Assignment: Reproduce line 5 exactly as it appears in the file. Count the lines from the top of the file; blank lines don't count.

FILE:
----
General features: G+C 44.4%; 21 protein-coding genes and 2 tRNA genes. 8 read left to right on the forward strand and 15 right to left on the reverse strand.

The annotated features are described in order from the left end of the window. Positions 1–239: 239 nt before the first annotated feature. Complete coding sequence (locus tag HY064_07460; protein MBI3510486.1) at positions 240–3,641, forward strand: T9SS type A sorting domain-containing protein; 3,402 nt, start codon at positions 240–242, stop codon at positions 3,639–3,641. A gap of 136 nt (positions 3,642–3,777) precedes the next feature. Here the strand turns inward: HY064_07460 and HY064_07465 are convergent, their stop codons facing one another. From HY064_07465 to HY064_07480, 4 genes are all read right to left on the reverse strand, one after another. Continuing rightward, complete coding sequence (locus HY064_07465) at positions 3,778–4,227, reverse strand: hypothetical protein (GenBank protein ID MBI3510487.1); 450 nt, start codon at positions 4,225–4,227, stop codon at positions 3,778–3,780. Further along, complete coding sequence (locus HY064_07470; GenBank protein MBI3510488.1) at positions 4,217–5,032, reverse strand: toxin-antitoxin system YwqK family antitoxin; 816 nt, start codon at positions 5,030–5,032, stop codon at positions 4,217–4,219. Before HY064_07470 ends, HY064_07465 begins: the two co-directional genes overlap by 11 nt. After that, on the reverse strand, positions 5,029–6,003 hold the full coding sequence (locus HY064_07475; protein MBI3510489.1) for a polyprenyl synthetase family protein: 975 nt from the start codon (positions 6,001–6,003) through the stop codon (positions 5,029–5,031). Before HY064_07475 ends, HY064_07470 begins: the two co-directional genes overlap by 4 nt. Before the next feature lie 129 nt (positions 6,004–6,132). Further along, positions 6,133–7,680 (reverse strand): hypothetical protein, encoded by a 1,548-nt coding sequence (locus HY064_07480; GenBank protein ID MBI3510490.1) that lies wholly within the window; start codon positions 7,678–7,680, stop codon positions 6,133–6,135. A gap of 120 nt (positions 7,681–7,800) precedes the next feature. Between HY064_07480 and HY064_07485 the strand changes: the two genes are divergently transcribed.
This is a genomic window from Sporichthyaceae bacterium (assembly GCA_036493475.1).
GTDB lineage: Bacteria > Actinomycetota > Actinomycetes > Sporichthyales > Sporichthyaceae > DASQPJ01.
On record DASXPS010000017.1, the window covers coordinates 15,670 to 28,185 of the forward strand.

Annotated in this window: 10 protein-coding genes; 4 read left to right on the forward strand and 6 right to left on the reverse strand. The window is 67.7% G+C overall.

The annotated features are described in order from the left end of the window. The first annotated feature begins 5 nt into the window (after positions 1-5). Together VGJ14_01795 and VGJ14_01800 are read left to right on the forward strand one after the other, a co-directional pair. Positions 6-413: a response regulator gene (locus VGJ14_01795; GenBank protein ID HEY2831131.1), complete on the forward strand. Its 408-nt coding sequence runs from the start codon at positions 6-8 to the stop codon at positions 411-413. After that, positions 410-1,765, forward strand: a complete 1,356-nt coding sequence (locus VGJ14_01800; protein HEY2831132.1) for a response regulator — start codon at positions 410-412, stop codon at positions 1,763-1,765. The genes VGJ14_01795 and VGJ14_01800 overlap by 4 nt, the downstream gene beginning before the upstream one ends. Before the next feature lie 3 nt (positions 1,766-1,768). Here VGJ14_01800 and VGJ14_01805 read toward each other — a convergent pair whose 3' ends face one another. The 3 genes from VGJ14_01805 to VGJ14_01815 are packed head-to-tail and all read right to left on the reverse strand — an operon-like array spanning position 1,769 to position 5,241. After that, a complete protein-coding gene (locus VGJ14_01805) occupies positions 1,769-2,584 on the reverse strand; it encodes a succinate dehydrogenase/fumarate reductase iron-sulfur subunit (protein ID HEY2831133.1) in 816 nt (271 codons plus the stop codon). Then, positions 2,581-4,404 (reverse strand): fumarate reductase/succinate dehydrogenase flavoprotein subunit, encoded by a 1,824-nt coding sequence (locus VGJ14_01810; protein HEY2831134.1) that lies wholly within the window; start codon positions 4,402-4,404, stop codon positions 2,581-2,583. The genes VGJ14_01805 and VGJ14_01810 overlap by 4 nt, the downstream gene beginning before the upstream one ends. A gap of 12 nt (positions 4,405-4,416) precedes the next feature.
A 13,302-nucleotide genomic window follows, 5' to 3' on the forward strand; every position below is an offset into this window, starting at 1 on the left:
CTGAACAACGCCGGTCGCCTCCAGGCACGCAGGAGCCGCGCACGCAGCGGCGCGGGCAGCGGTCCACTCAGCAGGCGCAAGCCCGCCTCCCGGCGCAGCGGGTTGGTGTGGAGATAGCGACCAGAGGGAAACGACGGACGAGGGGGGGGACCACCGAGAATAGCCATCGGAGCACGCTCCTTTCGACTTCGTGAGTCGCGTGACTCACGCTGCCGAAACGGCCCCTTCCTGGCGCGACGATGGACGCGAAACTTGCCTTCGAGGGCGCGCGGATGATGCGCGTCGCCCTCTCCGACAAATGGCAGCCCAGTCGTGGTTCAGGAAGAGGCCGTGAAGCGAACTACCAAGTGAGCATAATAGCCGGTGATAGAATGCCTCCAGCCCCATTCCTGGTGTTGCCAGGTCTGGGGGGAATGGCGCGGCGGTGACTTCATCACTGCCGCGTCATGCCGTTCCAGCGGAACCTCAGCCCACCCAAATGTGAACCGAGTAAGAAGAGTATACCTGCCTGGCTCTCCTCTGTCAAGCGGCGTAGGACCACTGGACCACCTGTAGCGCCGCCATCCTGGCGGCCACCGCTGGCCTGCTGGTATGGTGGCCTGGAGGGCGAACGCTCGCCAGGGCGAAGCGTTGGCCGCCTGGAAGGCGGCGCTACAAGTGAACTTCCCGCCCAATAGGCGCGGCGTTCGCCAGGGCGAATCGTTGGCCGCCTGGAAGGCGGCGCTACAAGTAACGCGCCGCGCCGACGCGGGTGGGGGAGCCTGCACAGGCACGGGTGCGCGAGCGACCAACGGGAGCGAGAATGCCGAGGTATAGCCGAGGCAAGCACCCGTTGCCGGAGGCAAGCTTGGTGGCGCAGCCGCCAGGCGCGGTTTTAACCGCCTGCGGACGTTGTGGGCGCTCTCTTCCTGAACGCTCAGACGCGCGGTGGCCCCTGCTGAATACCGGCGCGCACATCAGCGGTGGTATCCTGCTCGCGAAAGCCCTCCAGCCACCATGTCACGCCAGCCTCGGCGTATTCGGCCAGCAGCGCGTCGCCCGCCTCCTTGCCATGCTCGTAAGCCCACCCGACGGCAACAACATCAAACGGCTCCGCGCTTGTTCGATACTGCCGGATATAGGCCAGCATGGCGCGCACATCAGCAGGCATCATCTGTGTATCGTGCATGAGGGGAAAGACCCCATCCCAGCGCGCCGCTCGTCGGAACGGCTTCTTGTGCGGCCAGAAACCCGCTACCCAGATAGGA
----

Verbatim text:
On record DASXPS010000017.1, the window covers coordinates 15,670 to 28,185 of the forward strand.